Dicono di noi - Le recensioni dei nostri vini
The heir apparent? Pinot Gris
di Samantha Jones
(20/06/2003)

The world of wine, like any other, is subject to the foibles and fads of fashion. In the 1970s, UK consumers guzzled litres of Black Tower and Blue Nun until its popularity declined. Gloom-mongers have long predicted that the same thing will happen to the New World oaked Chardonnay, whose success has in part replaced that of the easy-drinking German duo.
There is no doubt that wine drinkers today are looking for alernatives, for something lighter and fresher. There is a reaction against the “vanilla ice-cream” aromas, and “sweet oaky, toffee, butterscotch” flavours of a fullflavoured, heavily oaked Chardonnay. So, step into the frame, the lighter, aromatic Pinot gris, aka Pinot Grigio.
Nowhere is this more true than America, where plantings and sales of Pinot Gris have steadily grown in recent years. Sales of domestic and imported brands of Pinot Gris have steadily grown in recent years. Sales of domestic and imported brands of Pinot gris in the US grew by more than 40% in 2000 to 741,000. According to the California Agricultural Statistics Service, the number of hectares (ha) of Pinot Gris has grown nearly tenfold in four years, from 57 in 1997 to 502 in 2001. The story is the same in New Zeland, where plantings have increased by over 1,000% to 232 ha in the last decade. In cool-climate Oregon, Pinot Gris is now worth more than Chardonnay, with a ton of grapes fetching $ 1,300 compared with $ 1,000 a ton of Chardonnay.
It is not just Pinot Gris from California and Oregon that is proving popular Stateside, Italian Pinot grigio is also doing well. Elsewhere there’s also same interesting examples coming out of New Zeland. And of course, there is Alsace, the long recognised king of this grapes. In this tasting, we have compiled a selection of Pinot Gris from around the world to consider the different styles thet are on offer, and to see how they fare against each other.
It was immediately apparent that Pinot Gris can be translated into a number of different styles and flavours. A few wines from New Zeland were almost Sauvignon-like in character, a touch green and herbaceous but with an oily weight to the palate, whereas other wines were ripe with pear, mango, ginger, melon, peach and passion fruit. By contrast, Italian Pinot Grigios were typically fresch and at times neutral, with delicate nutty nuances. More honeyed and aromatic styles scored well, but more restrained wines were generally judger a touch bland. The Alsace wines proved to be by far the most popular, running the whole sweetness gamut from off dry to vendange tardive.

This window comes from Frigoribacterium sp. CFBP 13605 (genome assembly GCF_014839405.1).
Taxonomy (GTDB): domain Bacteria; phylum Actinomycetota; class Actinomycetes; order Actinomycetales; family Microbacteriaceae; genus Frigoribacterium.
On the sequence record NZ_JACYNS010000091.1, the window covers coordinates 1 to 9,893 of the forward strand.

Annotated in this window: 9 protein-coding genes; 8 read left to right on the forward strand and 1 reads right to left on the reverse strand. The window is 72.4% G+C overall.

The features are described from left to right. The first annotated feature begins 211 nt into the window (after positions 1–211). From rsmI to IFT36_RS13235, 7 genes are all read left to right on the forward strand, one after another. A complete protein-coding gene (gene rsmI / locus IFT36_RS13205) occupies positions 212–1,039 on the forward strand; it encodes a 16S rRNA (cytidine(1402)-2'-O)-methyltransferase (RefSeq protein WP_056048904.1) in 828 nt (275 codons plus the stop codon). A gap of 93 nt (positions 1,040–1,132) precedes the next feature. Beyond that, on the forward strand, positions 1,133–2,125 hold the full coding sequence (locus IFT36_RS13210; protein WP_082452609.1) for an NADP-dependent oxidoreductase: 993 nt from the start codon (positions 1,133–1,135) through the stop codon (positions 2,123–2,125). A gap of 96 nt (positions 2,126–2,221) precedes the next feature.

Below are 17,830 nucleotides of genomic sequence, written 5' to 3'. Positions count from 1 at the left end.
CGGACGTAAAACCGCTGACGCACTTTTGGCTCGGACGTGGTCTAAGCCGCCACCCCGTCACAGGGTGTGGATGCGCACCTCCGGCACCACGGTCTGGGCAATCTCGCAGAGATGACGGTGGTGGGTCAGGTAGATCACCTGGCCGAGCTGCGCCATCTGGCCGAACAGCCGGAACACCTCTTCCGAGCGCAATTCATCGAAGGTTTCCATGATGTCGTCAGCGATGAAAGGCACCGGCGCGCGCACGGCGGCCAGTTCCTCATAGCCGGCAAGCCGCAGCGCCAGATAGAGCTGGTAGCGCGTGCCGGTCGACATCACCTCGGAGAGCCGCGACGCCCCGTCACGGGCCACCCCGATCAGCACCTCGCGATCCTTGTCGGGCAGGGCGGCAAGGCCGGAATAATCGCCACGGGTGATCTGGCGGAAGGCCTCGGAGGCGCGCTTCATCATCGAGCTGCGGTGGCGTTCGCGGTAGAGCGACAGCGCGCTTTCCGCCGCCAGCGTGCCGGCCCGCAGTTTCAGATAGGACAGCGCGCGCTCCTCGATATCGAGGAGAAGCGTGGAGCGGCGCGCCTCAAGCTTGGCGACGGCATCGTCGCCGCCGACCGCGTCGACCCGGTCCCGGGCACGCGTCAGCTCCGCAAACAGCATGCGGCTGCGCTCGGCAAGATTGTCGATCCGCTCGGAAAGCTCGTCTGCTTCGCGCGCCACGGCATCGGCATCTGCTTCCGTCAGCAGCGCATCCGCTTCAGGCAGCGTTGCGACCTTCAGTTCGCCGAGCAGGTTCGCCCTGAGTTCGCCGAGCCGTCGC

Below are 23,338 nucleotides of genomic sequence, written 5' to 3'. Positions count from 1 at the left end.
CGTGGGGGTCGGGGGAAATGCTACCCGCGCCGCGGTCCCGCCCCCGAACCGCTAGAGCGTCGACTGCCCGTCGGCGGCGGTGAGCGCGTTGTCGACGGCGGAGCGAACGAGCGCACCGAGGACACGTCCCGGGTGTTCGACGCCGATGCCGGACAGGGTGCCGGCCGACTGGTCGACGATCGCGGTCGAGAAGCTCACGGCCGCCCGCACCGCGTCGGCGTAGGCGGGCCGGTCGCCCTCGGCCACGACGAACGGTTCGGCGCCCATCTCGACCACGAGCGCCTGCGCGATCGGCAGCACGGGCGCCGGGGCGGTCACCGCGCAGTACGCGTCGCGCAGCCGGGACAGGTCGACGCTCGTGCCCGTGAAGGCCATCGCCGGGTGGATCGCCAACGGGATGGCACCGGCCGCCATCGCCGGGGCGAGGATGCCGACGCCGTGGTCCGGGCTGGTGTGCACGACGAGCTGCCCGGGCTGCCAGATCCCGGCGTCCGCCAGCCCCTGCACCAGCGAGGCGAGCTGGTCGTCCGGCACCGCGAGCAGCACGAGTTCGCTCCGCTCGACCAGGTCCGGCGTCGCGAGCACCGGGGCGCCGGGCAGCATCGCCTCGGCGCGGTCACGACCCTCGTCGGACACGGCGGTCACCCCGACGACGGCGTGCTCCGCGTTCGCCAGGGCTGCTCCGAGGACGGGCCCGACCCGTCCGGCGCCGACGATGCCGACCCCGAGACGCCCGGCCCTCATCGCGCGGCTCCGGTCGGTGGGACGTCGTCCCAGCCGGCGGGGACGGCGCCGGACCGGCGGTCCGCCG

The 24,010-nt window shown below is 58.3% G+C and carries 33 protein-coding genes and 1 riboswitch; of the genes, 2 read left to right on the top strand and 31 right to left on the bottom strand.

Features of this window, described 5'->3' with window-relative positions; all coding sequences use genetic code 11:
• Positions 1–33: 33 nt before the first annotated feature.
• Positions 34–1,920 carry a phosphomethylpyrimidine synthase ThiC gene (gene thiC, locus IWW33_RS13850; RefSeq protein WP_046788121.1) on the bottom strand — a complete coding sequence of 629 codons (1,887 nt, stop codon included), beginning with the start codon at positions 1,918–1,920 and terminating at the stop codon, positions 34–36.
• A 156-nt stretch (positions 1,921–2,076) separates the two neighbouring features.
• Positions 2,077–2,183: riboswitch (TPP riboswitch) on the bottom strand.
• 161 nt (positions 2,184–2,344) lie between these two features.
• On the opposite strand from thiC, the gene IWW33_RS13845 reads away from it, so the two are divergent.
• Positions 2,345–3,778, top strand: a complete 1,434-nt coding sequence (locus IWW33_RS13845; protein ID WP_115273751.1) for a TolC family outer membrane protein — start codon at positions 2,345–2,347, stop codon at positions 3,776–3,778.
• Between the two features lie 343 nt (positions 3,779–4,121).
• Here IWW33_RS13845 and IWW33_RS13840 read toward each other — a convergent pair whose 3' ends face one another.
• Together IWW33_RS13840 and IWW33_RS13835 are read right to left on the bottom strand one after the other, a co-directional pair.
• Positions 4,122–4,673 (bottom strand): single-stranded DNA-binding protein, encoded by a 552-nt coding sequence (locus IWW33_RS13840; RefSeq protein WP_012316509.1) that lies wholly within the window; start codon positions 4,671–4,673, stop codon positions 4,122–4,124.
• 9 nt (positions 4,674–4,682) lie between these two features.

To truly translate into a good or great wine, Pinot Gris needs to be aromatic with good balancing acidity to enable the wine to age, otherwise it becomes toffeed and flappy. Many of these wines had all the necessary components in place and scored extremely well. with one Gold metal wine and eight Silvers.

Who were the testers?
Mark Bingley MW is a sales director at Maison Marques et Domaines Ltd
Samantha Jones is tasting co-ordinator for Wine Magazine
Robert Joseph is publisching editor of Wine Magazine
Charles Metcalfe is associate editor of Eine Magazine
Sthephanie Toole is the owner and winemaker of Mount Horrocks in the Clare Valley
Antony Rose is wine writer for the Indipendent
Derek Smedley MW is a wine consulent
Robert Wolheim MW is a wine importer
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Point 85: Pierpaolo Pecorari Pinot Grigio 2001 Isonzo del Friuli, Italy
“ Crisp, fresch, appley, well-made and modern with high acidity”. CM
“Smoky, juicipeach fruit with residual sugar. Concentrated and pure with lovely spicy fruit and highish alcohol.” RC
“Same fruit and depth with a nice sweet weight. Age 1 year.” DS

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